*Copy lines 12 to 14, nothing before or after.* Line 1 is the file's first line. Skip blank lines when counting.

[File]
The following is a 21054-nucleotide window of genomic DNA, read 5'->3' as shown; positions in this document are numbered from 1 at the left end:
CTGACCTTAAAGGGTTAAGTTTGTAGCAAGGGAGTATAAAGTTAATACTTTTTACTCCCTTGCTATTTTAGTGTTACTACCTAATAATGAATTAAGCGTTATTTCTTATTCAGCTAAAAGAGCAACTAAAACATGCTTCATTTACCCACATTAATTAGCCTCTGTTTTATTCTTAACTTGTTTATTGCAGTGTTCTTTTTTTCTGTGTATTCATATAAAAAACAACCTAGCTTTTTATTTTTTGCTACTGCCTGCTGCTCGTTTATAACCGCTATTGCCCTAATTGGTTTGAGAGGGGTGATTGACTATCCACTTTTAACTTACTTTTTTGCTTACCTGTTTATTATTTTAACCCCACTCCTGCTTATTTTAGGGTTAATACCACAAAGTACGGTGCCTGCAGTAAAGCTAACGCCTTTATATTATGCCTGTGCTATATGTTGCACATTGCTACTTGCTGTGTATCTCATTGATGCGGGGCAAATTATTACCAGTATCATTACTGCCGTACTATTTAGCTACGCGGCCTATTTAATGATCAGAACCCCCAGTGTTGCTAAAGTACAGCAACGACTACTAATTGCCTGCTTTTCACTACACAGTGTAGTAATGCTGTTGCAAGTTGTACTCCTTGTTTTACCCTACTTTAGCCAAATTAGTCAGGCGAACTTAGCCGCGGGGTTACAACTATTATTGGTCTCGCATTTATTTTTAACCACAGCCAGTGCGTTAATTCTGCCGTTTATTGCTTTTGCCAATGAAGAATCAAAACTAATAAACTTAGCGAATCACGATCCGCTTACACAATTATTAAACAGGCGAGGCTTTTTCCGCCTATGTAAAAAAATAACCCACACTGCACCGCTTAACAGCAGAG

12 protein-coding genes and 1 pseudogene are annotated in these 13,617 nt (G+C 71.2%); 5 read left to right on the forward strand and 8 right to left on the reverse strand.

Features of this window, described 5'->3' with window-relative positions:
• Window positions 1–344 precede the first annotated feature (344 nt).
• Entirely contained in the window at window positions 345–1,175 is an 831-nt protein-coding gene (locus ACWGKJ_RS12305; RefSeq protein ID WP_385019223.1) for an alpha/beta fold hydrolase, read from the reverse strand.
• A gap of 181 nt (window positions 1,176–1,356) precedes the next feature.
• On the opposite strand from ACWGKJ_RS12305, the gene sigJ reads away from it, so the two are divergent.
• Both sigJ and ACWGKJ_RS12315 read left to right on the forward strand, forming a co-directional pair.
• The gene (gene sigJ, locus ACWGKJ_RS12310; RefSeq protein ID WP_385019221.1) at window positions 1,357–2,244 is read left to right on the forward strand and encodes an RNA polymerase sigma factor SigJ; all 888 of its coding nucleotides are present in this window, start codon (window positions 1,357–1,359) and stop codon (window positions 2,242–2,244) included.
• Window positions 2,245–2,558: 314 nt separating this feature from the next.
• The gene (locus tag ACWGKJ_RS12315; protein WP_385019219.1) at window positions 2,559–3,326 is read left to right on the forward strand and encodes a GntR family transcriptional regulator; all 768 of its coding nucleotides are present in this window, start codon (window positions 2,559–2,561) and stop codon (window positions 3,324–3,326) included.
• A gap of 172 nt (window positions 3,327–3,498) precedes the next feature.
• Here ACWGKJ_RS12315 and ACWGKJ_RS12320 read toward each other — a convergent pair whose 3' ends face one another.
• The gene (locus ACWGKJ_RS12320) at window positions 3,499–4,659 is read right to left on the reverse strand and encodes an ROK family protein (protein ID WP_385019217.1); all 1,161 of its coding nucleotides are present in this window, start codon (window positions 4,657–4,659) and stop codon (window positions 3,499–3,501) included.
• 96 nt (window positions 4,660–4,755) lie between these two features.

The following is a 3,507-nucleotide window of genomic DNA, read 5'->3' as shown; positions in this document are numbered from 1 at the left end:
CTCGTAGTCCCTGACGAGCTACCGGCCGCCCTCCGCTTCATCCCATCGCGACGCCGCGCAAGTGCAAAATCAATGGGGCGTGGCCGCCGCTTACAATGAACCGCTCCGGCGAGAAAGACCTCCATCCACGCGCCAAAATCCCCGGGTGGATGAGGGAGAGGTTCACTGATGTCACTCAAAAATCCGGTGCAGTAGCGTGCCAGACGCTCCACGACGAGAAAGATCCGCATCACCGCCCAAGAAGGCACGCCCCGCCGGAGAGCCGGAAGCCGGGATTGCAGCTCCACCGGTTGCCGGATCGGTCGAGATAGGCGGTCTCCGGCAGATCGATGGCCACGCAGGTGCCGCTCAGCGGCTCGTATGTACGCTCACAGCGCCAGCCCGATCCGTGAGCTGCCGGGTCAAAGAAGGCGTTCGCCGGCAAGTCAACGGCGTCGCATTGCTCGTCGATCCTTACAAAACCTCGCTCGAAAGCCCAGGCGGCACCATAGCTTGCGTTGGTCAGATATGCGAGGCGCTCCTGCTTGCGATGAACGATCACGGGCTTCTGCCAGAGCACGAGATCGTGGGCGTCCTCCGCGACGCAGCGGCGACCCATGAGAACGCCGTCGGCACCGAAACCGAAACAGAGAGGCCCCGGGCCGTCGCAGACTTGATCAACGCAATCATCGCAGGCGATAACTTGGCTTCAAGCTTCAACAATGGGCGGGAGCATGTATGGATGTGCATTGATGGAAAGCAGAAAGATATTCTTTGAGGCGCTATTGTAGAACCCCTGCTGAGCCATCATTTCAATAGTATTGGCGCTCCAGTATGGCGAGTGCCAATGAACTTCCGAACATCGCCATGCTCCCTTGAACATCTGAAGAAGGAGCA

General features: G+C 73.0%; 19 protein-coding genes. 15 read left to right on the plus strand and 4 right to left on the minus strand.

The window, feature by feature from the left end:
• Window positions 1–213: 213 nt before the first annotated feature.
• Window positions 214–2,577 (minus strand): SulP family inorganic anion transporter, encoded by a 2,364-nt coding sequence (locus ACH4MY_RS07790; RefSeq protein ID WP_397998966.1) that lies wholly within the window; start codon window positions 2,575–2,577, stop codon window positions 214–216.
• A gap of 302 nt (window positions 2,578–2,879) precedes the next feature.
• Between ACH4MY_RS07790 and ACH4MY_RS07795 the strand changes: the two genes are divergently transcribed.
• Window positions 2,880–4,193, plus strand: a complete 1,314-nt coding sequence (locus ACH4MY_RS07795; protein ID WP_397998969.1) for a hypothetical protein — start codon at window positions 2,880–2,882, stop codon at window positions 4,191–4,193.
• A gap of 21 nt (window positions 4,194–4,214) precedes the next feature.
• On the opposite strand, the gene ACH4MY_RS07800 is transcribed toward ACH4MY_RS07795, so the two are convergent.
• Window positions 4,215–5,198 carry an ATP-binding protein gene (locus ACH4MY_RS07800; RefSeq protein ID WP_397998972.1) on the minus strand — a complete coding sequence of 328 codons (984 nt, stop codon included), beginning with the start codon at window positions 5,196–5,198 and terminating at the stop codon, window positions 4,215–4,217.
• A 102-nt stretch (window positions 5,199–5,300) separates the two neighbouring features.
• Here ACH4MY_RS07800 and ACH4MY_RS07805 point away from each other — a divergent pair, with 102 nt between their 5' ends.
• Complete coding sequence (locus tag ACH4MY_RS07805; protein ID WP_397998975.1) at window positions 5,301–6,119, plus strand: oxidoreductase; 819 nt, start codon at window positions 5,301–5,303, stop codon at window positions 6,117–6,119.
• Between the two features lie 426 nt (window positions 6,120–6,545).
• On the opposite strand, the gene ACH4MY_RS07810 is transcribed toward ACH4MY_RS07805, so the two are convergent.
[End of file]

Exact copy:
• The gene (locus tag ACWGKJ_RS12315; protein WP_385019219.1) at window positions 2,559–3,326 is read left to right on the forward strand and encodes a GntR family transcriptional regulator; all 768 of its coding nucleotides are present in this window, start codon (window positions 2,559–2,561) and stop codon (window positions 3,324–3,326) included.
• A gap of 172 nt (window positions 3,327–3,498) precedes the next feature.
• Here ACWGKJ_RS12315 and ACWGKJ_RS12320 read toward each other — a convergent pair whose 3' ends face one another.